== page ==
Donald Trump Pitched 'Beautiful' Weapons to Qatar, Then Suggested Country Supports 'Radical Ideology'

President Donald Trump waded into a diplomatic crisis in the Middle East Tuesday morning, seemingly tweeting his support for the nations that have shut down relations with Qatar amid accusations that the state has supported extremism in the region. 

As is often his practice, Trump dipped his toe into a complex situation with a tweet

"During my recent trip to the Middle East I stated that there can no longer be funding of Radical Ideology. Leaders pointed to Qatar - look!" the president tweeted.

Hours later, he jumped back into the subject on Twitter. "So good to see the Saudi Arabia visit with the King and 50 countries already paying off. They said they would take a hard line on funding extremism, and all reference was pointing to Qatar. Perhaps this will be the beginning of the end to the horror of terrorism!" he posted in a series of tweets. 

But during that trip toward the end of May, Trump met with tbe leader of Qatar, Sheikh Tamim bin Hamad Al Thani, and during a filmed handshake he pitched the leader the idea of buying "beautiful" U.S.-made military equipment.

"We have some wonderful meetings going on over the last two days," Trump said to reporters before turning toward Sheikh Tamim. "We are friends. We've been now for a long time indirectly, haven't we? And our relationship is extremely good. We have some very serious discussions right now going on. And one of the things that we will discuss is the purchase of lots of beautiful military equipment because nobody makes it like the United States. And for us that means jobs and, frankly, great security back here, which we want."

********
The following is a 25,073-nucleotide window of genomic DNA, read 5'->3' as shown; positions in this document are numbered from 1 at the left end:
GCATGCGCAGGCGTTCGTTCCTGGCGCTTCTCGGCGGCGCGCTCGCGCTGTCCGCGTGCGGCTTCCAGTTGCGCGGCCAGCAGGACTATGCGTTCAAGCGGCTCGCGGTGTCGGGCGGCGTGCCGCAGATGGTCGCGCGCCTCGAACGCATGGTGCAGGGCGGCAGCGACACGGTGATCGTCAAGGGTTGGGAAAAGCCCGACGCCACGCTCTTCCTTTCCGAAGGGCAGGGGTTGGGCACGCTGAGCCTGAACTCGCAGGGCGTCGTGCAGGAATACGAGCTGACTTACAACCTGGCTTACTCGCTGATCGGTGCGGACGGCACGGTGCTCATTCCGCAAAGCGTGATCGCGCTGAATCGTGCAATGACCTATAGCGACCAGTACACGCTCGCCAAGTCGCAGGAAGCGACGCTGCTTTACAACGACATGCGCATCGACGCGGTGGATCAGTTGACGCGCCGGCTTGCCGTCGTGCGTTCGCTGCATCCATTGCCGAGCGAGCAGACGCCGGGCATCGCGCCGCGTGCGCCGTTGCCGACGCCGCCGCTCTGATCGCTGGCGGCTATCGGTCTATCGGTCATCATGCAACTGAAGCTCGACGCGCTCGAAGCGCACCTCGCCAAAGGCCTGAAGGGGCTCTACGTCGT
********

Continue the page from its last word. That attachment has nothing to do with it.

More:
Qatar has been cut off from neighbors including Saudi Arabia, the United Arab Emirates, Egypt and Bahrain after Saudi Arabia claimed the country has embraced Islamist groups aiming to destabilize the region, such as the Muslim Brotherhood. A Saudi-led Arab coalition also accused the country of supporting the so-called Islamic State group (ISIS). Qatar has denied it supports any extremist group.

Qatar, an oil-rich but tiny nation, shares its only land border with Saudi Arabia, and the diplomatic situation has led people to flood supermarkets in anticipation of food shortages as the nation is cut out of the Gulf Cooperation Council, an economic alliance of Middle Eastern nations. Qatar has suggested talks to resolve the situation, and Secretary of State Rex Tillerson had offered the U.S.'s assistance with that process. 

"We certainly would encourage the parties to sit down together and address these differences, and we—if there's any role that we can play in terms of helping them address those, we think it is important that the GCC remain unified," Tillerson said Monday, before the president's Tuesday morning tweetstorm.